(Reuters) - Anti-government protesters have occupied a central square in Bahrain’s capital, Manama, demanding political reform and a more direct say in government.
At least six have been killed and hundreds wounded in clashes with riot police this week, prompting the king to appoint the crown prince to talk to protesters.
Although Shi‘ite Muslims make up 70 percent of the local population, they say the ruling Sunni minority shuts them out of state jobs, housing and healthcare.
The government denies this, and the introduction of a new constitution and parliamentary elections a decade ago had helped calm Shi‘ite discontent.
But tensions flared again ahead of elections in October 2010, when the government was accused of changing voting districts in order to maintain its majority against the Shi‘ite opposition in Bahrain’s 40-seat parliament.
Following are some facts about political groups in Bahrain.
The final say on politics in Bahrain rests with the ruling al-Khalifa family, from which at least half of the cabinet’s ministers and many government officials hail.
Bahrain is led by King Hamad bin Isa al-Khalifa, who wields ultimate authority, although Prime Minister Sheikh Khalifa bin Salman al-Khalifa has governed the country since independence in 1971.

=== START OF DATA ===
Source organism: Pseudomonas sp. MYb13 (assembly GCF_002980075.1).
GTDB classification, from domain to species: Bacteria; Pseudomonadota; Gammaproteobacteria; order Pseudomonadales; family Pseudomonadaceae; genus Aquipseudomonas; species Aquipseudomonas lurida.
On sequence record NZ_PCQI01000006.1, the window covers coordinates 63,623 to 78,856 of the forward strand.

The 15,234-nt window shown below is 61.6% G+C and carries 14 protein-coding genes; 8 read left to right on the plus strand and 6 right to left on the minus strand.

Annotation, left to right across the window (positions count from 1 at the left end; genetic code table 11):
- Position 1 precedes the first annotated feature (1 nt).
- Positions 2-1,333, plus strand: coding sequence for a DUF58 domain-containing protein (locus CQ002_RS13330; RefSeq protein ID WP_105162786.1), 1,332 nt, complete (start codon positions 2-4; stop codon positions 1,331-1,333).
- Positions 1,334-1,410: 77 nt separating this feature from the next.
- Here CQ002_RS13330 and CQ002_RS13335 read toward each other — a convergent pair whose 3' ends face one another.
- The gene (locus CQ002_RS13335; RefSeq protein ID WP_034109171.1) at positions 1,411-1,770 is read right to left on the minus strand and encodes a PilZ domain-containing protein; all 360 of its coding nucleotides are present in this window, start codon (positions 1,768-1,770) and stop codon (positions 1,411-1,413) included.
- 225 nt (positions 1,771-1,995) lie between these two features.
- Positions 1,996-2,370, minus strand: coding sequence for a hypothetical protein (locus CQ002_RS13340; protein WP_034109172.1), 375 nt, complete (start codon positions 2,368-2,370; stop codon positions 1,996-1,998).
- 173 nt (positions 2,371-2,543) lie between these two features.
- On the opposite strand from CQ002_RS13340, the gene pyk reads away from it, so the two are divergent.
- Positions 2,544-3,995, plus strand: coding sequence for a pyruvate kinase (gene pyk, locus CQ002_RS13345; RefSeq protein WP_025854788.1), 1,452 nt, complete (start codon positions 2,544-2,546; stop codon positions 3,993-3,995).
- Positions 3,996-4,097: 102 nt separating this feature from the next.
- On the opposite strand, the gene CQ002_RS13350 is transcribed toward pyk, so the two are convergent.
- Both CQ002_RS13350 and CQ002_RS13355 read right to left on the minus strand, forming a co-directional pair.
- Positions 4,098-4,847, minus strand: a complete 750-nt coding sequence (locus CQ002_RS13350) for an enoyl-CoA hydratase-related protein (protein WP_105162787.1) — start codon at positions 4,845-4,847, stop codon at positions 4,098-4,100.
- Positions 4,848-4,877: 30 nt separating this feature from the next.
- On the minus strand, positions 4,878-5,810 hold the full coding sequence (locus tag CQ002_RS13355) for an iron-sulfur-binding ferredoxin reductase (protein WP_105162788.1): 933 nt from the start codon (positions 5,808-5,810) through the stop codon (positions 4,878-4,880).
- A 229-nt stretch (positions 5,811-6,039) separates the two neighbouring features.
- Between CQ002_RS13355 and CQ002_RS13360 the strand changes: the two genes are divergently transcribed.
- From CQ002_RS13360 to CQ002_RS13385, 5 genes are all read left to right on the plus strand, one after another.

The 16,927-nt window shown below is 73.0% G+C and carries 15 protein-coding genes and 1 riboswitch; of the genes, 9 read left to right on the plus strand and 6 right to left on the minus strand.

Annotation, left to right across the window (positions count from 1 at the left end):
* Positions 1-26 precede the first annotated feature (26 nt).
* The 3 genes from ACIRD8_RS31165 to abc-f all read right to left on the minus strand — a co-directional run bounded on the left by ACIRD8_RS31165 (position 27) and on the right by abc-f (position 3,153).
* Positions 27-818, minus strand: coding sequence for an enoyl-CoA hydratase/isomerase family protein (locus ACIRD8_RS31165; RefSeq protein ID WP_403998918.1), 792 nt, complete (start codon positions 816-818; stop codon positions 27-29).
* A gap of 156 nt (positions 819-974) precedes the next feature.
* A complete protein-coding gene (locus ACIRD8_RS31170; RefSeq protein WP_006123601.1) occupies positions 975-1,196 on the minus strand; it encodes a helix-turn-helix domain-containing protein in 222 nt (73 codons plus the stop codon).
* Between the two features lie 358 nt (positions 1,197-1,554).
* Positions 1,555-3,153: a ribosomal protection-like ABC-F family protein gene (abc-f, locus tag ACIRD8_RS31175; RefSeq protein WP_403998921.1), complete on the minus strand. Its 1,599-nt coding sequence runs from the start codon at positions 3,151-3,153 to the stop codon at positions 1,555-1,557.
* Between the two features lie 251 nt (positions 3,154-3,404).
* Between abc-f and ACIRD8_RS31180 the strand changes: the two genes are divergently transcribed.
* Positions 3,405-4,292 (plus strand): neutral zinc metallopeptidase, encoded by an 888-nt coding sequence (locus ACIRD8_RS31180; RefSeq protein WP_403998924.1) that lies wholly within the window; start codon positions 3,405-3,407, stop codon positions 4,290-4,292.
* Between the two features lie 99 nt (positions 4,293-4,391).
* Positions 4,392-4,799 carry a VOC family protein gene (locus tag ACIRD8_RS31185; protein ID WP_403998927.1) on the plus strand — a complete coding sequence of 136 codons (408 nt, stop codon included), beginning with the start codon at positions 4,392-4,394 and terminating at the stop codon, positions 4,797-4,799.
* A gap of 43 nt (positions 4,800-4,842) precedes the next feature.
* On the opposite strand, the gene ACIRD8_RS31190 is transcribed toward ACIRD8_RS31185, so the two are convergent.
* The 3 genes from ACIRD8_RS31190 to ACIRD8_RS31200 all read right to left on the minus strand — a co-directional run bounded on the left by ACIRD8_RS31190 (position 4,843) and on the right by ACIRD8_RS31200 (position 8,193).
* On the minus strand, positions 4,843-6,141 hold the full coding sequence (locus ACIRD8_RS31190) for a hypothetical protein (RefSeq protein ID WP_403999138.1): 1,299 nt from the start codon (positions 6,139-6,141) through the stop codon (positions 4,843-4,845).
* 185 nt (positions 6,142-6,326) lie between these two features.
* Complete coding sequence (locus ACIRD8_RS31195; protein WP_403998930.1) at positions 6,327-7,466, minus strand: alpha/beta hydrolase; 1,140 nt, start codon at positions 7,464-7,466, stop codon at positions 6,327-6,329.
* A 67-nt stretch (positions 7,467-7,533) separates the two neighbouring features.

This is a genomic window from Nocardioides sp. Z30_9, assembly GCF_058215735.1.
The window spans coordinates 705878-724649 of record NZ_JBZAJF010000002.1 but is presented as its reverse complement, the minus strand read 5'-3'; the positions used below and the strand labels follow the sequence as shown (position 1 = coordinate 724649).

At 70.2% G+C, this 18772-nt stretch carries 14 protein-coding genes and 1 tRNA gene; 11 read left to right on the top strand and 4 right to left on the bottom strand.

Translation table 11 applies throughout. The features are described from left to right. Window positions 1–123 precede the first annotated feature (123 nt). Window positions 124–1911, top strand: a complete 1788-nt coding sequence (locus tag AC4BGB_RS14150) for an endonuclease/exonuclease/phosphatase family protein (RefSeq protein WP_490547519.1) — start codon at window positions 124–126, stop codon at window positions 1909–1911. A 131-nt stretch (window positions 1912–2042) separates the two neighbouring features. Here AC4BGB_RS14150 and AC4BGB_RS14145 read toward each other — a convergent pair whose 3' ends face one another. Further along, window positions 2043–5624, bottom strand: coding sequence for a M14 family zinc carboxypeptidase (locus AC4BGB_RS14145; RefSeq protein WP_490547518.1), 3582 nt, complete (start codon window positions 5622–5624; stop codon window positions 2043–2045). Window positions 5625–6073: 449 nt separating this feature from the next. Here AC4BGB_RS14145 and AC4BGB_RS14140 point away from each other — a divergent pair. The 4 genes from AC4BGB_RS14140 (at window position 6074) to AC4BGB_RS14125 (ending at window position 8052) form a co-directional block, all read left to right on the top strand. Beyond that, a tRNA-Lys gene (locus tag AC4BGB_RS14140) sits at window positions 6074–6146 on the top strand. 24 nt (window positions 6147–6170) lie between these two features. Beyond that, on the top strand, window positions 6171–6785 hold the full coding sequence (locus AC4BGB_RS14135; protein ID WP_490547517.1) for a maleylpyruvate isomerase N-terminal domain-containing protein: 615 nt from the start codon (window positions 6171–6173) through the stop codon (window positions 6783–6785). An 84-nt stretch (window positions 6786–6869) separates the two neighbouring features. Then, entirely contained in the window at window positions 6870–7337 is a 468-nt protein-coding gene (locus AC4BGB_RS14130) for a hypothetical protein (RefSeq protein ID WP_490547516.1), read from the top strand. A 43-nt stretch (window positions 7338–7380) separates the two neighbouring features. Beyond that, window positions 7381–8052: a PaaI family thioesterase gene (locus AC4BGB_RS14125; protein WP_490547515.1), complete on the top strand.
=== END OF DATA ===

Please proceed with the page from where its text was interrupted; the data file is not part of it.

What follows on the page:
Analysts and diplomats regard Sheikh Khalifa as reluctant to agree to reforms and as mostly concerned with maintaining the ruling family’s control of politics and the economy.
Crown Prince Sheikh Salman bin Hamad al-Khalifa, however, is credited with being more open to reforms, in particular economic modernization. He is viewed as more conscious of the need to provide jobs for the small island kingdom’s young population.
Sheikh Salman chairs the Economic Development Board, which has the last word on all matters related to economic policies.
Al Wefaq is the largest Shi‘ite opposition bloc. It boycotted the 2002 election but took part in 2006 and 2010.
In the latest election, it gained one seat for a total of 18, but said on Thursday it was pulling out of the assembly after security forces stormed a demonstration in the central square, killing four people.
Al Wefaq has sometimes cooperated with Sunni blocs to question the government over the finances and management of state-owned companies, as well as opposing state subsidies cuts.
But it has also accused the government of failing to push through political reforms.
The mainly Shi‘ite Haq movement for Liberty and Democracy disputes the legitimacy of the political reform process launched by the king a decade ago.
Haq’s popularity was underscored when weeks of protests followed the arrest of its leader Hassan Mushaima in January 2009 on charges of plotting to overthrow the government.
Mushaima was pardoned by the king in April of the same year.
The Sunni Al Asalah Islamic Society is part of a wider movement of Islamists who have been vocal in demanding a ban on alcohol sales in Bahrain.
In 2006, Al Asalah coordinated its candidates with fellow Sunni Islamist group Al Menbar National Islamic Society to stand a better chance of winning seats against Al Wefaq.
Al Menbar is the political wing of the Al Islah Society, associated with the Muslim Brotherhood.
The leftist National Democratic Action Society, or Waad, is a secular group, but has not yet managed to win a parliamentary seat.
Reporting by Frederik Richter; editing by Mark Heinrich